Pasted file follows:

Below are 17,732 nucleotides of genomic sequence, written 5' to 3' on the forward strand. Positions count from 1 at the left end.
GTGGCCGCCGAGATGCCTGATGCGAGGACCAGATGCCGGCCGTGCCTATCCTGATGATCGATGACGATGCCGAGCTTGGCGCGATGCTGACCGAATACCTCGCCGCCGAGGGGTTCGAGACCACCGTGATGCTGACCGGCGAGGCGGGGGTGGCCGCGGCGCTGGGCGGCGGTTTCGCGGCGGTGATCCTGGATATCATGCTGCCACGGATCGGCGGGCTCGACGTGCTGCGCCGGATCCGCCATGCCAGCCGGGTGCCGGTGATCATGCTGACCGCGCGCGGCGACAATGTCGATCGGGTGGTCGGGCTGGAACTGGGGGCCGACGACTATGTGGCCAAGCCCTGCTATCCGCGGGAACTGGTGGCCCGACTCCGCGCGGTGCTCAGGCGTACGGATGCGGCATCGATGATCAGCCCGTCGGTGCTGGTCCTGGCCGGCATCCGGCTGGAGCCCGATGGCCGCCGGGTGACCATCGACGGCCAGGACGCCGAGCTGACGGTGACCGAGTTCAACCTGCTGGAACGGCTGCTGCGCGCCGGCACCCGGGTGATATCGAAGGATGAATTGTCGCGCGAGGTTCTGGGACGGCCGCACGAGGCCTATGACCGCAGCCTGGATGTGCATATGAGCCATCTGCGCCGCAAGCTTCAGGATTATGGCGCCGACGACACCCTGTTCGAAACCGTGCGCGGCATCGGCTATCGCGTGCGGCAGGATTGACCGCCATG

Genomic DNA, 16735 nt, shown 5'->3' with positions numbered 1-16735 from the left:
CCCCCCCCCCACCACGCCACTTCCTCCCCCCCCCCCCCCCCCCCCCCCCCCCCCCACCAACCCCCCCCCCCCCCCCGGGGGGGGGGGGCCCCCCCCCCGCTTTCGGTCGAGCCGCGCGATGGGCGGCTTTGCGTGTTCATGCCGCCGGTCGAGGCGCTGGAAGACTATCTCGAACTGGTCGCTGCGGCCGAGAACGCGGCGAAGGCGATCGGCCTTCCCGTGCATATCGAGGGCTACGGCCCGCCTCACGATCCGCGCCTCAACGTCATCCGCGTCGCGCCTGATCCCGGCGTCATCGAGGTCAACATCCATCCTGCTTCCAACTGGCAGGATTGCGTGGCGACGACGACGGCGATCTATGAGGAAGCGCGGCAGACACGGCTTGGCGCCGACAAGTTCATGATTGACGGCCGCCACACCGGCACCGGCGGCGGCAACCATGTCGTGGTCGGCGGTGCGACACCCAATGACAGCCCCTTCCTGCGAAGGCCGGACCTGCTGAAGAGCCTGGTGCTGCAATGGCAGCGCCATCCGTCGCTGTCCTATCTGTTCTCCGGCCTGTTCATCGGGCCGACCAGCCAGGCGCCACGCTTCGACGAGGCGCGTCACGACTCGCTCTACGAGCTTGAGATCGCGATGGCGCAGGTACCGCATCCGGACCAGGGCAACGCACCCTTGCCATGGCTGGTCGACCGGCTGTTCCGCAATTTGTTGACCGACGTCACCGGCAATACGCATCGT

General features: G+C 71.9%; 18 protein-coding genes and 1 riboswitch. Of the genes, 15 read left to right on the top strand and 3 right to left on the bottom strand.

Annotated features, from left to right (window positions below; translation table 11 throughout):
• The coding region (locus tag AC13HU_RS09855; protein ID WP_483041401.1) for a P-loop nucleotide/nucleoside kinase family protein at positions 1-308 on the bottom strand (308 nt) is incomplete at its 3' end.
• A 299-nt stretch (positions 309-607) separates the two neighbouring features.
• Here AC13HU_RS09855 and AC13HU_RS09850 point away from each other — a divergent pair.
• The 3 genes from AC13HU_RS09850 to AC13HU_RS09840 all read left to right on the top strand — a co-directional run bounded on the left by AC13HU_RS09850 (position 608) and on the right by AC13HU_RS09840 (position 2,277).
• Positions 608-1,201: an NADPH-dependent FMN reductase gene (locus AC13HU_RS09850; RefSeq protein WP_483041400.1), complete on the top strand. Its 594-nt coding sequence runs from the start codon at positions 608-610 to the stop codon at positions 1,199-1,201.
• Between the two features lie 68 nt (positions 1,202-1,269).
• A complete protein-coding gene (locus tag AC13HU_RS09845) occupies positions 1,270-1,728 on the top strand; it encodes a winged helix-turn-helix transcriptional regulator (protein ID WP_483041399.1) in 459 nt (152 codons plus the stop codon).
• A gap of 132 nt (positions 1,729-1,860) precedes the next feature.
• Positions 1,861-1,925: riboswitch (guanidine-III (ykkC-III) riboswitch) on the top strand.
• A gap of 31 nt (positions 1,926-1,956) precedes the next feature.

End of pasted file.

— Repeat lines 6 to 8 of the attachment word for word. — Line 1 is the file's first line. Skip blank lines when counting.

Annotated features, from left to right (window positions below; translation table 11 throughout):
• The coding region (locus tag AC13HU_RS09855; protein ID WP_483041401.1) for a P-loop nucleotide/nucleoside kinase family protein at positions 1-308 on the bottom strand (308 nt) is incomplete at its 3' end.
• A 299-nt stretch (positions 309-607) separates the two neighbouring features.